Inside the Baseball Hall of Fame in Cooperstown, NY.

This past Sunday seven new members joined the Baseball Hall of Fame. More than any other sport, baseball really puts a premium on Hall of Fame selection. It’s viewed as the benchmark that separates the absolute best in the sport from players who were good and in some cases very good, but just not quite Hall of Fame types. It even makes a point of differentiating first round selections from those chosen later in the process and/or by what is now called the Golden Days Committee (formerly the Veterans Committee). The 2022 class also has both its share of controversy and the distinction of finally correcting some previous wrongs in terms of omissions.

Without question, the greatest controversy came with the selection of David Ortiz. Not in terms of his numbers, for his numbers stamped him as the greatest designated hitter for all time with 541 home runs and the unquestioned leader of three Red Sox world title teams. He was also ALCS MVP in 2004 and World Series MVP in 2007. But Ortiz also allegedly was caught using PEDs in 2004, and there’s where the controversy emerges. For one, his name was among a series of players leaked without knowledge or consent of MLB in regards to testing done prior to steroids being ruled illegal. Secondly, Ortiz disputed the results and even MLB commissioner Rob Manfred said the results might have been a false positive.

The rumors and controversy didn’t prevent Ortiz from getting 77.5 percent of the votes, and he was the only player on the writers ballot this year who earned enough votes for induction.. His selection now raises the question of whether ultimately Barry Bonds and Roger Clemens, the game’s two greatest stars denied admission due to widespread contention they used steroids, will eventually get into the hall.

But there was much more joy over the induction of three people many felt should have been inducted along ago. These players were Minnie Minoso, Buck O’Neil, Bud Fowler and Tony Olivia.

Minnie Miñoso was a huge star in the  the Negro Leagues, hitting.350/.394/.527 with the New York Cubans between 1947 and 1948.

He joined the White Sox in 1951 and proceeded to do the same thing to the American League. He was one of the most selective hitters in the league during his peak, finishing his career with nearly 300 more walks than strikeouts. Miñoso also set the stage for other Cuban stars to transition to MLB, paving the way for players like Oliva in the ‘60s, and Yordan Alvarez, Jose Abreu and Nestor Cortes, among others, today.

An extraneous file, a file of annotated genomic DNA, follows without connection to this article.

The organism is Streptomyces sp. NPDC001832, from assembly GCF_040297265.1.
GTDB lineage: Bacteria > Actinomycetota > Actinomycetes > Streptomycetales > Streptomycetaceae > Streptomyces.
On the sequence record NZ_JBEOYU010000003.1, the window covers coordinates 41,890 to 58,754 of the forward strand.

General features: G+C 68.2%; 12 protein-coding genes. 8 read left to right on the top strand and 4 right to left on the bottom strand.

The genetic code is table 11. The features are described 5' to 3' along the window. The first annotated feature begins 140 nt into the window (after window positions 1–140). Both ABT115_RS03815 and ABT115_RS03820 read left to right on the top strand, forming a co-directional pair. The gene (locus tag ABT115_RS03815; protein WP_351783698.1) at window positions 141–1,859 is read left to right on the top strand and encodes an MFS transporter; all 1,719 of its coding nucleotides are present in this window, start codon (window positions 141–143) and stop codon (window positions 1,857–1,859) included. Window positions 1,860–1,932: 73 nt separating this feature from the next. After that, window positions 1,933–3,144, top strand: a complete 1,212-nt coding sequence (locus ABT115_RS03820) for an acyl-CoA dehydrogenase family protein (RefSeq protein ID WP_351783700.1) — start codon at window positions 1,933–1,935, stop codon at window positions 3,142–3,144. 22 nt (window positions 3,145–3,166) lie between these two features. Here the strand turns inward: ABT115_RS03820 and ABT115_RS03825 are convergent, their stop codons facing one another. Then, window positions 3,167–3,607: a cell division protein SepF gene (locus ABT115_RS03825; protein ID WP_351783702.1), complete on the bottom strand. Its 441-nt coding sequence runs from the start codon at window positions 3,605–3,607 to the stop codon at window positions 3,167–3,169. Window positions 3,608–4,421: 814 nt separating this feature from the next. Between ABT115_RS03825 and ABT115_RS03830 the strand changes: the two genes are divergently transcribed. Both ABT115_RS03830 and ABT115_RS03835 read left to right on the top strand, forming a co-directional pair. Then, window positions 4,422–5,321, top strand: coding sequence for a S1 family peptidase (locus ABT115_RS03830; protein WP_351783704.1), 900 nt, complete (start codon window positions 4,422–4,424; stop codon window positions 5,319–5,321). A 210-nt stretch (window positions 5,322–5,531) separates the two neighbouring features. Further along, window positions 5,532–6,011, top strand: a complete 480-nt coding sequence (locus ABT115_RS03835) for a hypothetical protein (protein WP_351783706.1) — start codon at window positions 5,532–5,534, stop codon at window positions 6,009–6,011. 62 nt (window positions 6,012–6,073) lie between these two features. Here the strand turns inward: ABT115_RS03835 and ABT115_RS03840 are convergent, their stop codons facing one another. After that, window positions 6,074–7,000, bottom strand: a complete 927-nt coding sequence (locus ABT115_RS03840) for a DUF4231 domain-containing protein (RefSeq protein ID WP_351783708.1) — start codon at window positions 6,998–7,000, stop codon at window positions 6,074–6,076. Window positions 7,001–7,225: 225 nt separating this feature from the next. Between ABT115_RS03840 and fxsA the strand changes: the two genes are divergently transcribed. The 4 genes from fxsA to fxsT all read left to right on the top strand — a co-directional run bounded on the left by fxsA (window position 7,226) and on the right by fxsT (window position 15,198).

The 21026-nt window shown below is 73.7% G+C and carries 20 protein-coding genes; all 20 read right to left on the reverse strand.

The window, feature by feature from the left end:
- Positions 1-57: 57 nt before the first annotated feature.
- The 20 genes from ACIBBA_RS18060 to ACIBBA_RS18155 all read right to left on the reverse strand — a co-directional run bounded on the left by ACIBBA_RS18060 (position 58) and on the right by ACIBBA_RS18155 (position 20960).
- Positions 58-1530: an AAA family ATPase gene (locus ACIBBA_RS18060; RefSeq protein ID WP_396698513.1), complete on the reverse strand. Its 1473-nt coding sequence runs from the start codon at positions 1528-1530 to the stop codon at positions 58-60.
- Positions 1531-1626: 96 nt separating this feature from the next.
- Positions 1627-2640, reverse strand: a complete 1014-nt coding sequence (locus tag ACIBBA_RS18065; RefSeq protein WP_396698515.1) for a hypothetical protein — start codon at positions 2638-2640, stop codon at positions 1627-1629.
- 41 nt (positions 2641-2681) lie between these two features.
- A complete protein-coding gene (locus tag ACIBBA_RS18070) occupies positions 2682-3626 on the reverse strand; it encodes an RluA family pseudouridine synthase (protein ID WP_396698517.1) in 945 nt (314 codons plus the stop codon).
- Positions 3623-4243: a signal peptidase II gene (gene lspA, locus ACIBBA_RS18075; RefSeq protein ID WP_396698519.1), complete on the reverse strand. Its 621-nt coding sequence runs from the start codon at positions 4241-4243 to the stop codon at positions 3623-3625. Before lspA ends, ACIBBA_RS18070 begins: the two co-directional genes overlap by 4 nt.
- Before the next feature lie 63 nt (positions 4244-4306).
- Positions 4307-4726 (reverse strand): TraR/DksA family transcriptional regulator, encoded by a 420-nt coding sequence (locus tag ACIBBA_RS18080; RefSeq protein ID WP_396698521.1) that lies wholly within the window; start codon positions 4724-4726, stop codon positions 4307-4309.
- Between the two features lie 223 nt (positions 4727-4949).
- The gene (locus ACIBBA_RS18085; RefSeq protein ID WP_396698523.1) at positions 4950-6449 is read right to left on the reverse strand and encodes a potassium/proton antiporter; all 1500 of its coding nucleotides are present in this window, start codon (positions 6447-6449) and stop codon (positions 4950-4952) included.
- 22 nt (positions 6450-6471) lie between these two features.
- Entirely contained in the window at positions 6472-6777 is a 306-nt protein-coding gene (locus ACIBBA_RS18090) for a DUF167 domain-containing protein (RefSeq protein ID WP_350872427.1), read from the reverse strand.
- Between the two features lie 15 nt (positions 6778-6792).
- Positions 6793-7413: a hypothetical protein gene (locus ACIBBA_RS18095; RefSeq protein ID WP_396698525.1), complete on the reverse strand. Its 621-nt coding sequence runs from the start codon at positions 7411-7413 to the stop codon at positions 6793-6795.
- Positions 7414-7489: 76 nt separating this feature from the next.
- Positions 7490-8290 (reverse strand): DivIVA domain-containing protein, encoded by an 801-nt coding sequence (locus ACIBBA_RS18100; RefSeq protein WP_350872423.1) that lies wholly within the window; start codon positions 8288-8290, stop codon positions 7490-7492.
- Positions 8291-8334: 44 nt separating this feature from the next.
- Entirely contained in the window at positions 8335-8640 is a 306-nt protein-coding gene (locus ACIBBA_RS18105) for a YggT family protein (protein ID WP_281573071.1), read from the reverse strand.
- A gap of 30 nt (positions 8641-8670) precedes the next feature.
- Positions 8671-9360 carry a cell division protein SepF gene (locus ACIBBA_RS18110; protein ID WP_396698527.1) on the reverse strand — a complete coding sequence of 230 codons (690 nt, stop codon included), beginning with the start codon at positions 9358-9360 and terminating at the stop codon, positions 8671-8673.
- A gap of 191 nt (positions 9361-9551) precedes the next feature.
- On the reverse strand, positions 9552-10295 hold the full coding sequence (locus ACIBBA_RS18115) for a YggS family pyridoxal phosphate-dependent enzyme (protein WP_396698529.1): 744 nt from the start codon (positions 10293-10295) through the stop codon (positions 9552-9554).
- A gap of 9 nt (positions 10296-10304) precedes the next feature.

Buck O’Neil was a Negro League icon, He had a wonderful career with the Kansas City Monarchs, playing for them throughout the 1940s before transitioning to manager in the 1950s.

O’Neil went on to join the Cubs as a scout and brought in a number of talented players, including Hall of Famer Lou Brock. He became the first Black coach in MLB history in 1962. He also was among the most ardent Negro League archivists, helping to found the Negro Leagues Baseball Museum in 1990.

Bud Fowler was another Black baseball pioneer. Although many details surrounding his playing career are unknown, Fowler played a pivotal role in creating the conditions for Black players to succeed.

Fowler was raised in Cooperstown and enjoyed a lengthy, well-traveled career. As a Black player taking the field during the late 1800s, Fowler had to deal with rampant racism. That forced him to travel the country looking for teams to join — from Indiana to New Mexico, Fowler found leagues to join.

Tony Oliva was a star in the low-offense environment of the mid-1960s. He was the American League’s Rookie of the Year in 1964, and had four years with an OPS+ above 140. Oliva twice finished as runner-up in the AL MVP race (1965, 1970) and made eight straight All-Star Game appearances. He paired with legendary slugger Harmon Killebrew to form one of the most exciting duos in baseball throughout the mid-’60s and early ‘70s. Oliva spent his entire career with the Twins and was inducted by the Golden Days Era Committee, which made up for his being snubbed by the writers for decades.

A couple of others who should have made the Hall of Fame before now were pitcher Jim Kaat and first baseman Gil Hodges. Kaat was a tireless worker for decades. He threw at least 200 innings in 14 different seasons (he exceeded 300 innings two of those years). Kaat was by far the most durable pitcher of his era, ending his career with more than 900 games pitched.

His career spanned four different decades and was spotlighted by a sparkling 1966 campaign in which he started 41 games, threw 19 complete games and posted a 3.02 ERA. He finished fifth in AL MVP voting that year.

Hodges was a superb defensive first baseman, being one of the few right-handers to be a great fielder at that position.  He had a chunk of his early career taken away by military service, but once he returned from duty, he was a force. He was in a lineup with fellow Hall of Famers Jackie Robinson, Roy Campanella, Pee Wee Reese and Duke Snider, but he could more than hold his own with the bat — he had six seasons with at least 30 dingers (two with over 40). And with the glove, few could compare. According to Stan Musial, Hodges was “perhaps the best right-handed-fielding first baseman of his time.”

That it took so long for many of these men to reach the Hall is surprising and disappointing, but at least they are now are all members.